It's apparently pretty easy to bribe mailmen to deliver cocaine in Atlanta

Sixteen clerks and couriers, ranging in age from 26 to 64, accepted bribes as low as $250 to deliver two kilograms of cocaine or more at a time.
Sixteen clerks and couriers, ranging in age from 26 to 64, accepted bribes as low as $250 to deliver two kilograms of cocaine or more at a time.

The U.S. Postal Service wants to remind everyone that its couriers aren’t supposed to deliver drugs, after a sting operation discovered 16 letter carriers and clerks in Atlanta took bribe money in exchange for trafficking large quantities of cocaine.

The clerks and couriers, ranging in age from 26 to 64, accepted bribes as low as $250 to deliver two kilograms of cocaine or more at a time, according to the U.S. Attorney’s Office for the North District of Georgia. Federal agents started probing Atlanta-area postal workers after learning of their role in a drug trafficking operation. Given the choice to deliver marijuana or cocaine, all the postal service employees chose to deliver cocaine in exchange for a higher bribe.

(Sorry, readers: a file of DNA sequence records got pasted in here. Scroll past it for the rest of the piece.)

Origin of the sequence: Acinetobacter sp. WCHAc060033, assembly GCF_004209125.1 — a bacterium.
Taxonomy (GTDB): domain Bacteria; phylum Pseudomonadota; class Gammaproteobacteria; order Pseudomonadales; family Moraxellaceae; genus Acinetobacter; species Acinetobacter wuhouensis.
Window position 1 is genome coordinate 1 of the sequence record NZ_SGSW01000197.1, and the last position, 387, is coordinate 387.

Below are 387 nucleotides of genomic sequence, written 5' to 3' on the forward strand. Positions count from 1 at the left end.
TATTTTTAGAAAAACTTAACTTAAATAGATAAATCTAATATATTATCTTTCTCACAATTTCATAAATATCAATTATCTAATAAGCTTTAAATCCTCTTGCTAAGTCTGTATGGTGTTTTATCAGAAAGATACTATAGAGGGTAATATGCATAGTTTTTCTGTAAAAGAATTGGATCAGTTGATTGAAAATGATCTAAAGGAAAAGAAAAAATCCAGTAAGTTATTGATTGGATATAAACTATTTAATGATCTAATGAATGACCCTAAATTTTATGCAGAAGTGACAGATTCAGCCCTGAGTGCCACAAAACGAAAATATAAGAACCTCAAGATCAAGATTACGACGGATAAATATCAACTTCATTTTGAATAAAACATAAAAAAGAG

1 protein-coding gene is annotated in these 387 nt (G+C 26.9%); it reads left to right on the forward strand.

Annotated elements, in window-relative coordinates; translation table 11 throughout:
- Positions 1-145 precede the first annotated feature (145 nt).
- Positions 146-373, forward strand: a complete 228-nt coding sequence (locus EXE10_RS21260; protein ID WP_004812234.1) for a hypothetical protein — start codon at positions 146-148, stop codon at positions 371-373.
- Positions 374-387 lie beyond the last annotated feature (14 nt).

“Postal employees are paid to deliver mail, not drugs,” said Imari R. Niles, special agent in charge of the USPS inspector general, Capital Metro Area Field Office, in a statement. “The vast majority of the Postal Service’s 600,000 employees are hard-working, trustworthy individuals.

Law enforcement caught the drug mules by using a confidential source who posed as a drug trafficker looking for postal workers to complete deliveries for them. Federal agents then watched from a distance and recorded the incidents to arrest the couriers, who all received between three and nine years in federal prison.

Cover image: (AP Photo/Alex Brandon)